I love challenging questions within small, safe conversations. But politics scare me. I’m horrible at citing policies, remembering dates, or interpreting statistics as fast as needed in a heated political discussion. The last thing I want to do is make a strong political stance. But as a language and culture teacher, a language and culture learner, a mother of three, a cross-cultural neighbor, and a daughter of immigrants, people have been asking my perspective on our current political atmosphere around immigration and the refugee crisis.
These 4 political observations come from being a lover of peace and equality in my home and in diverse communities. With an odd number of personalities in our family, peace talks are a daily drill at our house.
- War, and the displacement it causes, is a worldwide problem, not just a U.S. problem. There are many countries, like Greece and Jordan, maxing out their infrastructures to accommodate the refugees who are pouring in with no other place to go. Comparatively, it seems that the U.S. has more room, more infrastructure, and more capacity to share the worldwide burden than we are currently.
2. Lately we have been cultivating a national bad attitude of “me first”. In fear we tend to operate out of scarcity rather than generosity. As a mom, I work on these issues with my kids EVERY. SINGLE. DAY. I want my children to learn to get along with others, be kind, and share. If our country were my kid, I would want to teach her baby steps towards kindness, not away from it. And maybe give her a timeout or two to think about her attitude and choices.
3. As a world leader, our country is positioned to be influential. Rarely do leaders have a neutral, zero impact. The U.S. has the power to do good in the world and influence others to follow our lead. We are also responsible for our negative attitudes and actions. They do not go without impact. An insane number of children are dying in Yemen because of a civil war where both sides are receiving help from opposing world powers. Our country has been contributing to this crisis financially. After years of innocent people dying, we are just now making better choices about how to help the desperate rather than contribute to their dire circumstances.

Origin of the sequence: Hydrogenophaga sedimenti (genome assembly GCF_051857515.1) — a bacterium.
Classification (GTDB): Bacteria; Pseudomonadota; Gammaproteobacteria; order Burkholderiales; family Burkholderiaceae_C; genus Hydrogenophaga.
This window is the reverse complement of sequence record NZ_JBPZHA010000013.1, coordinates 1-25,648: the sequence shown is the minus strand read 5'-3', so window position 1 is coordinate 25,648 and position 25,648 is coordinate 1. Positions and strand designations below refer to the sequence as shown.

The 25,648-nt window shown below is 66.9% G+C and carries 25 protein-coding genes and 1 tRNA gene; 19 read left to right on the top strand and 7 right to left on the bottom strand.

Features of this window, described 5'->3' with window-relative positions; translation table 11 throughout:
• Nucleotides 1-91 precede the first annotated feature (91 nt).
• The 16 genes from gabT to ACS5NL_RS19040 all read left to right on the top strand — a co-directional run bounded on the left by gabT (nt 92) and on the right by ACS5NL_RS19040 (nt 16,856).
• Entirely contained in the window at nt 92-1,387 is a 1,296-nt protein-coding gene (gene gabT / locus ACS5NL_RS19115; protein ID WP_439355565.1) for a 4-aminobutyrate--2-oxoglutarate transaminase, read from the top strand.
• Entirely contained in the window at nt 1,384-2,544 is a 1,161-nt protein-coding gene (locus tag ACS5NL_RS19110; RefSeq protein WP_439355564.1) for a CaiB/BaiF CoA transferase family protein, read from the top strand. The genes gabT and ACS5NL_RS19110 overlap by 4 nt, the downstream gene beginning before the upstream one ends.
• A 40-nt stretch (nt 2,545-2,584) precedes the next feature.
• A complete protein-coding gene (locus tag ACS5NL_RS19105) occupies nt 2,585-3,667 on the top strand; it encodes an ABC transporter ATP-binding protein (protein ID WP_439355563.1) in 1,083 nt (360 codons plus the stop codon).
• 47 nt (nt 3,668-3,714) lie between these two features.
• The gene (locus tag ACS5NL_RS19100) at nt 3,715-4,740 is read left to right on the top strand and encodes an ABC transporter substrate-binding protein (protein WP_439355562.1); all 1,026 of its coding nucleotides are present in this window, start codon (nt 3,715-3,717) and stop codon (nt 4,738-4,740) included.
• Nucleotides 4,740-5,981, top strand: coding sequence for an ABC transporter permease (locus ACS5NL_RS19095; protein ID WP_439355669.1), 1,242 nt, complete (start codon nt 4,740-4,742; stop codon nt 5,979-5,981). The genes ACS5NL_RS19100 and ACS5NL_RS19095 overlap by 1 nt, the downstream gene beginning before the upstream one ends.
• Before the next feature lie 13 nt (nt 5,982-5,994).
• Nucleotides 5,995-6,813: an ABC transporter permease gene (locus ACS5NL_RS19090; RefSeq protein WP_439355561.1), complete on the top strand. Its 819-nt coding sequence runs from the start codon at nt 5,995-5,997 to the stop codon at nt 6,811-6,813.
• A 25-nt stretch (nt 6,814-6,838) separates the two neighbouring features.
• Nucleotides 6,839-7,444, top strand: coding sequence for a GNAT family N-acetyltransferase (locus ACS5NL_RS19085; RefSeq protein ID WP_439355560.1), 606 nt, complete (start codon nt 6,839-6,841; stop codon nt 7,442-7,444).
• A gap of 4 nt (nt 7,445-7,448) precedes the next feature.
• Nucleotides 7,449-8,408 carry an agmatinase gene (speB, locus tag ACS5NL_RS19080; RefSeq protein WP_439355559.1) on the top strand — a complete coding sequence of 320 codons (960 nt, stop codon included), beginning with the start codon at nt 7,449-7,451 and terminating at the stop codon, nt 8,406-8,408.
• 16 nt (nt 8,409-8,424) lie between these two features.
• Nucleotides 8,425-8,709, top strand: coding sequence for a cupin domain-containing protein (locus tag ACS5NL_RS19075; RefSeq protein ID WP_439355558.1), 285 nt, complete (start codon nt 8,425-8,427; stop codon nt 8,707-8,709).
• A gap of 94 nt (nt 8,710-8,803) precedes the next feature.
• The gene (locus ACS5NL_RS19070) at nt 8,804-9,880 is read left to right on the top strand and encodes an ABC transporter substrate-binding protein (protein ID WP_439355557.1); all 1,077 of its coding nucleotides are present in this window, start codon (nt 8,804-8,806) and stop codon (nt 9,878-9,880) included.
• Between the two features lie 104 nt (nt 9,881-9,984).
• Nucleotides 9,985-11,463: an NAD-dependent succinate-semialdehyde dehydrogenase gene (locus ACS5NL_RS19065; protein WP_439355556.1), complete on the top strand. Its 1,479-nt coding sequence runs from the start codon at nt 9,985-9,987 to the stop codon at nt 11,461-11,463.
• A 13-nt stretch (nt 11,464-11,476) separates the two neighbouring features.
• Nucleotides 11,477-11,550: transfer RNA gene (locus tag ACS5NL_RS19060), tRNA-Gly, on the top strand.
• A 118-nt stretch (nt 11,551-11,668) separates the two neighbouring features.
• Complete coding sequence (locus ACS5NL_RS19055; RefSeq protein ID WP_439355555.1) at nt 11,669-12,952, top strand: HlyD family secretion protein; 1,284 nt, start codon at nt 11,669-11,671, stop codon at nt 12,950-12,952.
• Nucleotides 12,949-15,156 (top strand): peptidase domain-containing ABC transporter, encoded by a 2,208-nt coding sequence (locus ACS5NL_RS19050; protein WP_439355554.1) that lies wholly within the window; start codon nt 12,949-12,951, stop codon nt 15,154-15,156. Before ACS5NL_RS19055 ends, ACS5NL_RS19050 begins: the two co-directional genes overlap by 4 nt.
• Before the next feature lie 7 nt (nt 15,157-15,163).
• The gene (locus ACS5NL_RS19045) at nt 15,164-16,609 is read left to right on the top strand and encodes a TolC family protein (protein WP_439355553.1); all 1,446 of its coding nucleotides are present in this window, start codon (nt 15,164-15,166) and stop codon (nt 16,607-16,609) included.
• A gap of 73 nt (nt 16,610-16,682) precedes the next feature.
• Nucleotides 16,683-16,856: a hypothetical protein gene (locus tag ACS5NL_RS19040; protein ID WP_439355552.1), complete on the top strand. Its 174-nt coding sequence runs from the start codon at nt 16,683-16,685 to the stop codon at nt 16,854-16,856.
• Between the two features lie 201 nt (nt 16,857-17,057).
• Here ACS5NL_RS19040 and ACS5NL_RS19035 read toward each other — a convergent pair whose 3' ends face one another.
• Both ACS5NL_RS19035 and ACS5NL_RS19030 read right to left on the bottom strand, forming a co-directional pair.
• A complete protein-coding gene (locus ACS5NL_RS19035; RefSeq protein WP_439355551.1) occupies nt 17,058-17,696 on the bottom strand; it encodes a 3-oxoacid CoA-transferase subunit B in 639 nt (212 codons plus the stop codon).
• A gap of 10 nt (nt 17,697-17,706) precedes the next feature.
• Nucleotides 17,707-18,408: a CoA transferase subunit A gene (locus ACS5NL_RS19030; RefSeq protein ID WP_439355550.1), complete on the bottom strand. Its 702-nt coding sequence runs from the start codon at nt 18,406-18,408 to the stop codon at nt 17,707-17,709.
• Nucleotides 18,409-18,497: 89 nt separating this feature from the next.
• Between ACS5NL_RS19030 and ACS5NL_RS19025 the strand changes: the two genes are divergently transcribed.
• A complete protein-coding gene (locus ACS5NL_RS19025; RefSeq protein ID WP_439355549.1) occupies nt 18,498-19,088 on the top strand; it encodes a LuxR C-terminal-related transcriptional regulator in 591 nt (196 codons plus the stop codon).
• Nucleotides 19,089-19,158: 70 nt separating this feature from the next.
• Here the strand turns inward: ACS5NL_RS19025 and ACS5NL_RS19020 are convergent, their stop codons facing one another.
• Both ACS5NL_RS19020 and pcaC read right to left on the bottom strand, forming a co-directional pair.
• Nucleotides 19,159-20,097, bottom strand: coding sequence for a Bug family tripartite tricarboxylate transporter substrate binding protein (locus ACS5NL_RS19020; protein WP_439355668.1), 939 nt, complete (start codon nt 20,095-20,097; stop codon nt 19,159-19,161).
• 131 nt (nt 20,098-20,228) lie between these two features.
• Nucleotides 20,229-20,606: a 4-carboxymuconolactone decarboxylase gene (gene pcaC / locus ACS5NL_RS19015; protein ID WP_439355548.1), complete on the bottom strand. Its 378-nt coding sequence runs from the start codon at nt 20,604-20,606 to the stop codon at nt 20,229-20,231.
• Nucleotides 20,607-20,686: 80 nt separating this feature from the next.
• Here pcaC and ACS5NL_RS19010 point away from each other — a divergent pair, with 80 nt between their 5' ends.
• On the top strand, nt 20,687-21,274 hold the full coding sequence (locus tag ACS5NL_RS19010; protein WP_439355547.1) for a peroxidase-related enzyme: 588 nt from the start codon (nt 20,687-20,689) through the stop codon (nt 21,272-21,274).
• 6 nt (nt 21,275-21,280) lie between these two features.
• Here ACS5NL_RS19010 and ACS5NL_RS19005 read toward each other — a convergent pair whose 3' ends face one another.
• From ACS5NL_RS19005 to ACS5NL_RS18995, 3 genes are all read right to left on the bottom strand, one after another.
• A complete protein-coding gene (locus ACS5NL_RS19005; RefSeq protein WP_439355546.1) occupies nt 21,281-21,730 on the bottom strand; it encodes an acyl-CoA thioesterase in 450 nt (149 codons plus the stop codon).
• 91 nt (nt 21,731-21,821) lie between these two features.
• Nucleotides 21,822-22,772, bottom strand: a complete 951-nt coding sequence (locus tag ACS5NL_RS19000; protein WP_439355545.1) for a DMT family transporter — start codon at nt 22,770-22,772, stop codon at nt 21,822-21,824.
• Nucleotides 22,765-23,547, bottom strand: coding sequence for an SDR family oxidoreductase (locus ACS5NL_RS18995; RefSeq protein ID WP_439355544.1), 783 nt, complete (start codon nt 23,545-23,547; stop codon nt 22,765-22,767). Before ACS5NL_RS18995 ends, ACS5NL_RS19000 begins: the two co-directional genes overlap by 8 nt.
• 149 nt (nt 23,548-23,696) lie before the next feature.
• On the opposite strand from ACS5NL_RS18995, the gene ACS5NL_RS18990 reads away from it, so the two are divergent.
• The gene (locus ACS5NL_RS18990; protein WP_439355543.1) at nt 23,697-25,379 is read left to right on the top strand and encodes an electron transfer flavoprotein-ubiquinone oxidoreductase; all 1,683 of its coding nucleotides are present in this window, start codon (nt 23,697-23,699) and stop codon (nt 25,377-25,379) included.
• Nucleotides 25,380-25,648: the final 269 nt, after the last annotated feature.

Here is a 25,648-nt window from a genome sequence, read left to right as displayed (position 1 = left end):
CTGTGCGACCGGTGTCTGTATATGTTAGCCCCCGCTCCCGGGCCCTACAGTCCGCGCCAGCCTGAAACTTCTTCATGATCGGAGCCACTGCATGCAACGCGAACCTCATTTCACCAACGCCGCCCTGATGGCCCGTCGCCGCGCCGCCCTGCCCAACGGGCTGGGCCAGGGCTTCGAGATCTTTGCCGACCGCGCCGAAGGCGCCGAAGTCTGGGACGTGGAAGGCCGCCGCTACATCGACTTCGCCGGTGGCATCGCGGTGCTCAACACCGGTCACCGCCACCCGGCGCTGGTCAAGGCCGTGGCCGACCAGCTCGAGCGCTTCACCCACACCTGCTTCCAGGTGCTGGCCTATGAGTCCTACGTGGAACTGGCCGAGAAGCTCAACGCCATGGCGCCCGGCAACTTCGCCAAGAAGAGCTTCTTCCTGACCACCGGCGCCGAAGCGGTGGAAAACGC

4. The best problem-solving of difficult issues comes when people work together. The polar opposite political extremes in our country are intense right now. Extremes point fingers at them–the other extreme. But what about the radical, intentional middle places, where we don’t point blame, but rather focus on problem solving, compromise, and caring for others?
Recently, my oldest daughter was rewarded by her grandparents for her excellent academic achievement. My other two kids were also recognized for their good grades, but her excellence was dually noted in the form of an extra $20 bill, handed to my middle daughter to pass along to her sister. This could have incited an all-out war at our house. What to do? 1) pray for discernment in navigating towards a peaceful resolution 2) recognize the complexities and potential hurt each might feel 3) guide each one to consider the other’s perspective 4) give them space and responsibility in arriving at creative solutions together. Ultimately, my oldest daughter decided to treat the family to FroYo. Not all family squabbles arrive at peaceful compromises, but we are always learning and striving towards a “we” solution.
I realize the world is a messy and complex place, and the last thing I want to do is minimize the work of those who labor towards peace by oversimplifying things. I would rather run away from politics, especially when things get tense and mean. I’m not in it to win it. But I am in it to understand someone else’s point of view. Sometimes people just need to be heard and want to be understood. Sometimes hurt people hurt people. Sometimes they are scared too. I’ve learned that whatever the issue is, things become much less political as they become more personal–that point where issues have names, faces, stories, and favorite foods.